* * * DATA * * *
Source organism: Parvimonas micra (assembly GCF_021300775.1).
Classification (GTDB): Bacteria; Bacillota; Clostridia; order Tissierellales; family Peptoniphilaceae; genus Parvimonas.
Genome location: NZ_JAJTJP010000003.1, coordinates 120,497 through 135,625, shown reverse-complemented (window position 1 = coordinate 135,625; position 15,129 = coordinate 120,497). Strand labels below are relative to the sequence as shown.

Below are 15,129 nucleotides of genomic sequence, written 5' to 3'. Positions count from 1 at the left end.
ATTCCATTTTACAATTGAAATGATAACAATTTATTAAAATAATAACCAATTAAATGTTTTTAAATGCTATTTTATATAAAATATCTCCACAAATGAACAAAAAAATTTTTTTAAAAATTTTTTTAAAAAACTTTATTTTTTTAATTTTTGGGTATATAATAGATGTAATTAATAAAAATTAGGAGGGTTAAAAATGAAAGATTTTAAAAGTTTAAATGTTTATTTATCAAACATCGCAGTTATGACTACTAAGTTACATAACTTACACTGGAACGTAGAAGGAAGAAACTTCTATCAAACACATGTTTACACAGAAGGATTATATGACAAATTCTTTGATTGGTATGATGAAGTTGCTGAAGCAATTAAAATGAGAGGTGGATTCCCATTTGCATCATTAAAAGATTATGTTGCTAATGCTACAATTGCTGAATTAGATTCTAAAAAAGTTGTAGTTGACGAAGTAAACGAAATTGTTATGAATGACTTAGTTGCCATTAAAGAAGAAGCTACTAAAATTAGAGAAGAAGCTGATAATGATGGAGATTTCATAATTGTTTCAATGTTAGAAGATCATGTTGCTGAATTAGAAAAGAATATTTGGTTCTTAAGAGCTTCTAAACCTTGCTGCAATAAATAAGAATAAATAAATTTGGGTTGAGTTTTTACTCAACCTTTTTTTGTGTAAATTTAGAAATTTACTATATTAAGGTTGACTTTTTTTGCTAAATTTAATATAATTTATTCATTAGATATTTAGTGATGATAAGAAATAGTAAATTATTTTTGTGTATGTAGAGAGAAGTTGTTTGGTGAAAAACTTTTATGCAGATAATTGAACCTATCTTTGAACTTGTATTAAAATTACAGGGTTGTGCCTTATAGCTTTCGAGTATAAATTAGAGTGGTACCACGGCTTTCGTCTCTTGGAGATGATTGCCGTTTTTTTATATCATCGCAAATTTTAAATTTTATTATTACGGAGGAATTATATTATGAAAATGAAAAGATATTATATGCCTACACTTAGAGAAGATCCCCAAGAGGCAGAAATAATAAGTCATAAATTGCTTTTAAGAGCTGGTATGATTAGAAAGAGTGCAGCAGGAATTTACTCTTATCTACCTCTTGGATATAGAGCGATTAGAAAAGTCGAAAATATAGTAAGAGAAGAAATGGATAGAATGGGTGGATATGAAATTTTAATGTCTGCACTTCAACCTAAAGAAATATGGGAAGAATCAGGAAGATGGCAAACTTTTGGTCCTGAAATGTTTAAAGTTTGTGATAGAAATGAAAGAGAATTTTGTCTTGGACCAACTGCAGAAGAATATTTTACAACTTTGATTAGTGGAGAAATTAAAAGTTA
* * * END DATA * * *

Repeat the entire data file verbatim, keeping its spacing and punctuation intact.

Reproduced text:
Source organism: Parvimonas micra (assembly GCF_021300775.1).
Classification (GTDB): Bacteria; Bacillota; Clostridia; order Tissierellales; family Peptoniphilaceae; genus Parvimonas.
Genome location: NZ_JAJTJP010000003.1, coordinates 120,497 through 135,625, shown reverse-complemented (window position 1 = coordinate 135,625; position 15,129 = coordinate 120,497). Strand labels below are relative to the sequence as shown.

Below are 15,129 nucleotides of genomic sequence, written 5' to 3'. Positions count from 1 at the left end.
ATTCCATTTTACAATTGAAATGATAACAATTTATTAAAATAATAACCAATTAAATGTTTTTAAATGCTATTTTATATAAAATATCTCCACAAATGAACAAAAAAATTTTTTTAAAAATTTTTTTAAAAAACTTTATTTTTTTAATTTTTGGGTATATAATAGATGTAATTAATAAAAATTAGGAGGGTTAAAAATGAAAGATTTTAAAAGTTTAAATGTTTATTTATCAAACATCGCAGTTATGACTACTAAGTTACATAACTTACACTGGAACGTAGAAGGAAGAAACTTCTATCAAACACATGTTTACACAGAAGGATTATATGACAAATTCTTTGATTGGTATGATGAAGTTGCTGAAGCAATTAAAATGAGAGGTGGATTCCCATTTGCATCATTAAAAGATTATGTTGCTAATGCTACAATTGCTGAATTAGATTCTAAAAAAGTTGTAGTTGACGAAGTAAACGAAATTGTTATGAATGACTTAGTTGCCATTAAAGAAGAAGCTACTAAAATTAGAGAAGAAGCTGATAATGATGGAGATTTCATAATTGTTTCAATGTTAGAAGATCATGTTGCTGAATTAGAAAAGAATATTTGGTTCTTAAGAGCTTCTAAACCTTGCTGCAATAAATAAGAATAAATAAATTTGGGTTGAGTTTTTACTCAACCTTTTTTTGTGTAAATTTAGAAATTTACTATATTAAGGTTGACTTTTTTTGCTAAATTTAATATAATTTATTCATTAGATATTTAGTGATGATAAGAAATAGTAAATTATTTTTGTGTATGTAGAGAGAAGTTGTTTGGTGAAAAACTTTTATGCAGATAATTGAACCTATCTTTGAACTTGTATTAAAATTACAGGGTTGTGCCTTATAGCTTTCGAGTATAAATTAGAGTGGTACCACGGCTTTCGTCTCTTGGAGATGATTGCCGTTTTTTTATATCATCGCAAATTTTAAATTTTATTATTACGGAGGAATTATATTATGAAAATGAAAAGATATTATATGCCTACACTTAGAGAAGATCCCCAAGAGGCAGAAATAATAAGTCATAAATTGCTTTTAAGAGCTGGTATGATTAGAAAGAGTGCAGCAGGAATTTACTCTTATCTACCTCTTGGATATAGAGCGATTAGAAAAGTCGAAAATATAGTAAGAGAAGAAATGGATAGAATGGGTGGATATGAAATTTTAATGTCTGCACTTCAACCTAAAGAAATATGGGAAGAATCAGGAAGATGGCAAACTTTTGGTCCTGAAATGTTTAAAGTTTGTGATAGAAATGAAAGAGAATTTTGTCTTGGACCAACTGCAGAAGAATATTTTACAACTTTGATTAGTGGAGAAATTAAAAGTTA